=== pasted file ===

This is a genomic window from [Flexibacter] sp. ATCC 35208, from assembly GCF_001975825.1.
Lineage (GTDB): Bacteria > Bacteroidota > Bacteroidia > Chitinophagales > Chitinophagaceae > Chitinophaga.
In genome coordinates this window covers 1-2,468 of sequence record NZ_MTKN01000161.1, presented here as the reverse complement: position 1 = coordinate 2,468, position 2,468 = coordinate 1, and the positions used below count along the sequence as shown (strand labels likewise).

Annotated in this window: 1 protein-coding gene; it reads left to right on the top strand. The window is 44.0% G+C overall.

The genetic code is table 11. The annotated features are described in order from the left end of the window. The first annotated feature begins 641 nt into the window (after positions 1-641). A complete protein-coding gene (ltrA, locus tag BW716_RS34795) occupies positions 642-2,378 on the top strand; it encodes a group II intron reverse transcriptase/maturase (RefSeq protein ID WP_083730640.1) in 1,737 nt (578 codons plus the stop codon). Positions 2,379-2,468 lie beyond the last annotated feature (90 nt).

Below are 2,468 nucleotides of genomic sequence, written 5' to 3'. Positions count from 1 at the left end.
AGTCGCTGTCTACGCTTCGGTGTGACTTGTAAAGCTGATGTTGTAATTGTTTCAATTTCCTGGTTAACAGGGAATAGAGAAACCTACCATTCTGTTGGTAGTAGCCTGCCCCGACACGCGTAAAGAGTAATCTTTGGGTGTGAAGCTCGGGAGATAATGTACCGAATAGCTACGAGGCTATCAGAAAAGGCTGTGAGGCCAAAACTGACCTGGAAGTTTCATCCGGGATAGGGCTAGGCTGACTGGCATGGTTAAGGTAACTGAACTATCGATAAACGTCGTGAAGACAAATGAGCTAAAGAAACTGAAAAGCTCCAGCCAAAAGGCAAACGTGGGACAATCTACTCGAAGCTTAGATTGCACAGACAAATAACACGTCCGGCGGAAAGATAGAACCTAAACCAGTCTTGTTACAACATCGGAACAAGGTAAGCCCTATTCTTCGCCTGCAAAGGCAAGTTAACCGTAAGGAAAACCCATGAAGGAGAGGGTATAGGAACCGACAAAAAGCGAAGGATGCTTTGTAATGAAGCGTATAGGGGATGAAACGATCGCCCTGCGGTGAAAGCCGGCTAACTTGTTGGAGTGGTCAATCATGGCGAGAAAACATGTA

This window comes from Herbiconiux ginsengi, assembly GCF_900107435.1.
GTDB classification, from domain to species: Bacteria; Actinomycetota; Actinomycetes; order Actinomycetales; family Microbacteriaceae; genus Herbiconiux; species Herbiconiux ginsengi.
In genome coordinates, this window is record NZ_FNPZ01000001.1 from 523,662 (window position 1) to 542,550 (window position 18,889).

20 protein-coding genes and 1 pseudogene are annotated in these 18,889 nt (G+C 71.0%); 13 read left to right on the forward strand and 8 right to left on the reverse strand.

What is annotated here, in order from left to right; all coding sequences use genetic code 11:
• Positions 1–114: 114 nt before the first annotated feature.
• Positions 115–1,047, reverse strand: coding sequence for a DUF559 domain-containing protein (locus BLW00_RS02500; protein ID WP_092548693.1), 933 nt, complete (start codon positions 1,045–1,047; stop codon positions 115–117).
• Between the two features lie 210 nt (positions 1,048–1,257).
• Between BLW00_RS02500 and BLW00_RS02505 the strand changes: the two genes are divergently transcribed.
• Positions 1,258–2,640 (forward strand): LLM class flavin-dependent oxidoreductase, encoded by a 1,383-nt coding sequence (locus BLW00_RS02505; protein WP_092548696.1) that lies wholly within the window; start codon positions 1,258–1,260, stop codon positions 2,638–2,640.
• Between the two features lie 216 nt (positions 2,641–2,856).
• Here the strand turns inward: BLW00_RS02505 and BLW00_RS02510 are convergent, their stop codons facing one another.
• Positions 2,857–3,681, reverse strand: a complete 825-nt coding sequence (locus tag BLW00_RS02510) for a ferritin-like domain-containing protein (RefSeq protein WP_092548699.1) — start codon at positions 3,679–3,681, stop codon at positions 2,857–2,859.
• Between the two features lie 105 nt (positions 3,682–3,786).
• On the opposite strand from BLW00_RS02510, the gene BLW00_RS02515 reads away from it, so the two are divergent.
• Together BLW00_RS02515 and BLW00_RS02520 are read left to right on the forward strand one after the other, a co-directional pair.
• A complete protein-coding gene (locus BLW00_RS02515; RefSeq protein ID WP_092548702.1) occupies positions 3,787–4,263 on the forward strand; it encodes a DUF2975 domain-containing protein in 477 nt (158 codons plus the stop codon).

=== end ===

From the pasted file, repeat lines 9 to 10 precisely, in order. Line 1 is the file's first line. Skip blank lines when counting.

GTDB classification, from domain to species: Bacteria; Actinomycetota; Actinomycetes; order Actinomycetales; family Microbacteriaceae; genus Herbiconiux; species Herbiconiux ginsengi.
In genome coordinates, this window is record NZ_FNPZ01000001.1 from 523,662 (window position 1) to 542,550 (window position 18,889).